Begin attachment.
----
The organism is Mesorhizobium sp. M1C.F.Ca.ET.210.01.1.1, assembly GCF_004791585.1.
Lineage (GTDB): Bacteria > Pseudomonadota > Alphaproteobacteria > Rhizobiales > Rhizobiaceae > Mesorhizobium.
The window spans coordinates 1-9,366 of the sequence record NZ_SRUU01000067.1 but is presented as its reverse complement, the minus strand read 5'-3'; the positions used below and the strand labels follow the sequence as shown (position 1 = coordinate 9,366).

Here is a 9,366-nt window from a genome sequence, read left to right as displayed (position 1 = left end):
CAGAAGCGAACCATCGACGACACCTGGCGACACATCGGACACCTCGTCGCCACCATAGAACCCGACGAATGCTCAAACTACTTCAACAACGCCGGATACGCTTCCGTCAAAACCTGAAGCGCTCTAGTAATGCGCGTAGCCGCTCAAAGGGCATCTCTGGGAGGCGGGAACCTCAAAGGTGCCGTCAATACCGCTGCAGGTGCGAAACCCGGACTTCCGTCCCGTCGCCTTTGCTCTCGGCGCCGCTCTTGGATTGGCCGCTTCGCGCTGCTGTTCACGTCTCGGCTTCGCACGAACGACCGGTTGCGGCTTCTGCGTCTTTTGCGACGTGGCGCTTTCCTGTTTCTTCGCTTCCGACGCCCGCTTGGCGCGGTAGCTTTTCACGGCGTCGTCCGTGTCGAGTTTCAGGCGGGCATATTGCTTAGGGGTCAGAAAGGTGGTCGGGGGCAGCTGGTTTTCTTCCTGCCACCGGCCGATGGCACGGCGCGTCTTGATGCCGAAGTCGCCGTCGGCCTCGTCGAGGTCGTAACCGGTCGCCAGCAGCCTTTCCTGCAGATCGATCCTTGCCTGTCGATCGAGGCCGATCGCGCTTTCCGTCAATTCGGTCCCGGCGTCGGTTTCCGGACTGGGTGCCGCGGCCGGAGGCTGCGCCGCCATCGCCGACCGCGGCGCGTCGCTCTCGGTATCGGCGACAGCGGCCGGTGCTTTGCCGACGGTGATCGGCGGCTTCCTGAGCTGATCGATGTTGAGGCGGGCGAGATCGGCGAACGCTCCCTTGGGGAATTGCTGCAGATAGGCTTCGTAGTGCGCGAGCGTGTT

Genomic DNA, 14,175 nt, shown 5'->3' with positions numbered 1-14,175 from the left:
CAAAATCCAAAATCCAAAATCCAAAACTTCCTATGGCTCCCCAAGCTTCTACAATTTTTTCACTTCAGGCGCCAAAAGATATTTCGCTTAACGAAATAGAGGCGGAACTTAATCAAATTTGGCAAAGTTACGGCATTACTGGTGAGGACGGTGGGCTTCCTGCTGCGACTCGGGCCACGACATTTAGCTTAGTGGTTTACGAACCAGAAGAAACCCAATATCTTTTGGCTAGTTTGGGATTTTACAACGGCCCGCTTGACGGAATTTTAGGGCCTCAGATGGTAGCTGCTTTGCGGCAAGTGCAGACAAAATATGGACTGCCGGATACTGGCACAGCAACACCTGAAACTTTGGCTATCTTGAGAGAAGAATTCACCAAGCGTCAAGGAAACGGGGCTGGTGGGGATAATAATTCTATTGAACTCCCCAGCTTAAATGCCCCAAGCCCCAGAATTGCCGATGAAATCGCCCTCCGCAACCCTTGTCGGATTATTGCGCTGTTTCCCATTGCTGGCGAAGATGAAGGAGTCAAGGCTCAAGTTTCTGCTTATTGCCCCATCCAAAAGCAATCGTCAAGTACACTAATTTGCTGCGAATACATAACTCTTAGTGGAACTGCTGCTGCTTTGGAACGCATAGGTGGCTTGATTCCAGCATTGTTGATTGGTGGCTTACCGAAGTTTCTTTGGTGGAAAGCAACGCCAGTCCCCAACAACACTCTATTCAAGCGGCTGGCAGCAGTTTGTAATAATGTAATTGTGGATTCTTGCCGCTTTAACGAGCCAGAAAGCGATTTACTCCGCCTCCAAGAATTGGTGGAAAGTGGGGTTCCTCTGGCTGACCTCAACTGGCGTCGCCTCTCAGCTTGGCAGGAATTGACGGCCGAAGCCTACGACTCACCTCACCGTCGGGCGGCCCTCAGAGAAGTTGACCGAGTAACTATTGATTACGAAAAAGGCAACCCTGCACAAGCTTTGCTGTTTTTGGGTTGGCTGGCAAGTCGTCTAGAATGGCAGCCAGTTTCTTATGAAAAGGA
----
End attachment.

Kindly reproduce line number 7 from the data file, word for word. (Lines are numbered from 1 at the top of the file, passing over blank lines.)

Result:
CAAAATCCAAAATCCAAAATCCAAAACTTCCTATGGCTCCCCAAGCTTCTACAATTTTTTCACTTCAGGCGCCAAAAGATATTTCGCTTAACGAAATAGAGGCGGAACTTAATCAAATTTGGCAAAGTTACGGCATTACTGGTGAGGACGGTGGGCTTCCTGCTGCGACTCGGGCCACGACATTTAGCTTAGTGGTTTACGAACCAGAAGAAACCCAATATCTTTTGGCTAGTTTGGGATTTTACAACGGCCCGCTTGACGGAATTTTAGGGCCTCAGATGGTAGCTGCTTTGCGGCAAGTGCAGACAAAATATGGACTGCCGGATACTGGCACAGCAACACCTGAAACTTTGGCTATCTTGAGAGAAGAATTCACCAAGCGTCAAGGAAACGGGGCTGGTGGGGATAATAATTCTATTGAACTCCCCAGCTTAAATGCCCCAAGCCCCAGAATTGCCGATGAAATCGCCCTCCGCAACCCTTGTCGGATTATTGCGCTGTTTCCCATTGCTGGCGAAGATGAAGGAGTCAAGGCTCAAGTTTCTGCTTATTGCCCCATCCAAAAGCAATCGTCAAGTACACTAATTTGCTGCGAATACATAACTCTTAGTGGAACTGCTGCTGCTTTGGAACGCATAGGTGGCTTGATTCCAGCATTGTTGATTGGTGGCTTACCGAAGTTTCTTTGGTGGAAAGCAACGCCAGTCCCCAACAACACTCTATTCAAGCGGCTGGCAGCAGTTTGTAATAATGTAATTGTGGATTCTTGCCGCTTTAACGAGCCAGAAAGCGATTTACTCCGCCTCCAAGAATTGGTGGAAAGTGGGGTTCCTCTGGCTGACCTCAACTGGCGTCGCCTCTCAGCTTGGCAGGAATTGACGGCCGAAGCCTACGACTCACCTCACCGTCGGGCGGCCCTCAGAGAAGTTGACCGAGTAACTATTGATTACGAAAAAGGCAACCCTGCACAAGCTTTGCTGTTTTTGGGTTGGCTGGCAAGTCGTCTAGAATGGCAGCCAGTTTCTTATGAAAAGGA